Responses to pastoral wars

Responses to pastoral wars

How can pastoral violence in East Africa be resolved?

This Issue Brief reviews the causes and consequences of, as well as the responses to, conflicts in pastoralist areas in the Sudan–Uganda–Kenya region.

Pastoral violence has been transformed in recent years by a number of factors including:

  • economic and political marginalisation
  • active resistance by pastoralist communities to assimilation
  •  resource depletion and demographic changes
  • the growing availability of small arms and light weapons.

These conditions have transformed low level periodic violence into chronic, sometimes intensive, conflicts between pastoral communities.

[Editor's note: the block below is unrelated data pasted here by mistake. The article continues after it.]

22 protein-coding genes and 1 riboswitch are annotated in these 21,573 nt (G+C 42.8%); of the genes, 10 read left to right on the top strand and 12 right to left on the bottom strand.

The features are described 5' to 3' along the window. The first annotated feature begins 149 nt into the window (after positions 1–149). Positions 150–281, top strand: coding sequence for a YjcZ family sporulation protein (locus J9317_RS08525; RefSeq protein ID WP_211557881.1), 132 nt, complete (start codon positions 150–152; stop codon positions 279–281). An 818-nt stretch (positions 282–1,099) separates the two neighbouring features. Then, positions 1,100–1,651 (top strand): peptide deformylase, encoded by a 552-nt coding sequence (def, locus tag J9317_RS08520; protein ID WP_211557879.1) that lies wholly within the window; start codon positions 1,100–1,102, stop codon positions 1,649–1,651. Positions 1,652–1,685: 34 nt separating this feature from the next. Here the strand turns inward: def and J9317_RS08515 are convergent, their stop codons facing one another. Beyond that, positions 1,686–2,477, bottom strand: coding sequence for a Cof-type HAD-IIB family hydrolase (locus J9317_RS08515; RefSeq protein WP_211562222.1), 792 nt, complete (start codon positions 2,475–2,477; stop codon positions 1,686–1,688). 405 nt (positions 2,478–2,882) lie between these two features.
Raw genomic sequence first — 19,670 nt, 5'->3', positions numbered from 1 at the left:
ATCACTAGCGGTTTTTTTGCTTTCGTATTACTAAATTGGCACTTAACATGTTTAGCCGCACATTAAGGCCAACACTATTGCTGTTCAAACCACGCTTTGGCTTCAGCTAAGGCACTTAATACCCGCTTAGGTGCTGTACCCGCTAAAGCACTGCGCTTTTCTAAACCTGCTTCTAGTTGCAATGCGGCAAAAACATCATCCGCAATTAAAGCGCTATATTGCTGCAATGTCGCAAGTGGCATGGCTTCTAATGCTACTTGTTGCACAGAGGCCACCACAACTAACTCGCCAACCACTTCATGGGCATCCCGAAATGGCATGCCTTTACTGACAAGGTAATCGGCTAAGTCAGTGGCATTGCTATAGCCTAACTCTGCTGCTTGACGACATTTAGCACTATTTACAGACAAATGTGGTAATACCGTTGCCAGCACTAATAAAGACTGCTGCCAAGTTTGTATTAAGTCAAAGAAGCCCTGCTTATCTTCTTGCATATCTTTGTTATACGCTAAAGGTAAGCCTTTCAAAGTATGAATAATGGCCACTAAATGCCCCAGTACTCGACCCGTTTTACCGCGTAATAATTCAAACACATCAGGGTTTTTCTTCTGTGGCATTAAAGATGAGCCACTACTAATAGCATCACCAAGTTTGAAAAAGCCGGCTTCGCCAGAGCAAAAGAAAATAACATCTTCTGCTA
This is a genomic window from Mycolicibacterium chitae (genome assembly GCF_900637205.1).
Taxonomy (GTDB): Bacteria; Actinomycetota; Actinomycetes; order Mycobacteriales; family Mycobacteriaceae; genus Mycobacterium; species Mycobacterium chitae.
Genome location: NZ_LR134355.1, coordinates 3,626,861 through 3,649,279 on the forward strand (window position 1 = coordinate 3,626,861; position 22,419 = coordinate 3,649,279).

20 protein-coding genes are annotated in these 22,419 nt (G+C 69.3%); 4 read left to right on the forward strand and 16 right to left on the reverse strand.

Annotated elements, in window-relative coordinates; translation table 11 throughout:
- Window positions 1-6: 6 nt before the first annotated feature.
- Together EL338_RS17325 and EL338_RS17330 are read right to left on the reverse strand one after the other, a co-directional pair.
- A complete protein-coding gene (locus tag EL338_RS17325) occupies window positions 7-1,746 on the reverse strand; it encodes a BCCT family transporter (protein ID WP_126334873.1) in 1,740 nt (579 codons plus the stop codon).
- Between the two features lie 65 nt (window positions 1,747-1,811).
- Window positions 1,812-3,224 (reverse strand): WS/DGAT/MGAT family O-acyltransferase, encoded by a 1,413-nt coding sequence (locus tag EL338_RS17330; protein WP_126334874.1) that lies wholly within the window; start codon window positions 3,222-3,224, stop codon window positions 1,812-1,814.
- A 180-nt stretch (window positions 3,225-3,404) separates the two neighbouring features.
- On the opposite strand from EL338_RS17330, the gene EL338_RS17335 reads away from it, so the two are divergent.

The report finds that despite growing tension, governments in the region do not invest sufficiently in programmes that redress the structural causes of violence in pastoral regions – reactive, intrusive, and coercive disarmament campaigns are the norm. These approaches are not very effective as they target specific groups, leaving disarmed communities vulnerable to predation by neighbouring tribes.

The report recommends instead that Governments should concentrate on:

  • focused development interventions
  • reciprocal security guarantees between conflicting parties
  • support for customary conflict resolution mechanisms

The brief concludes that recent peace-building activities of CSOs in the region have indeed eased tensions and provided workable security arrangements by establishing locally-accountable ‘peace committees’ – with the aim of anticipating, preventing, and resolving disputes before they flare into full-blown violence.

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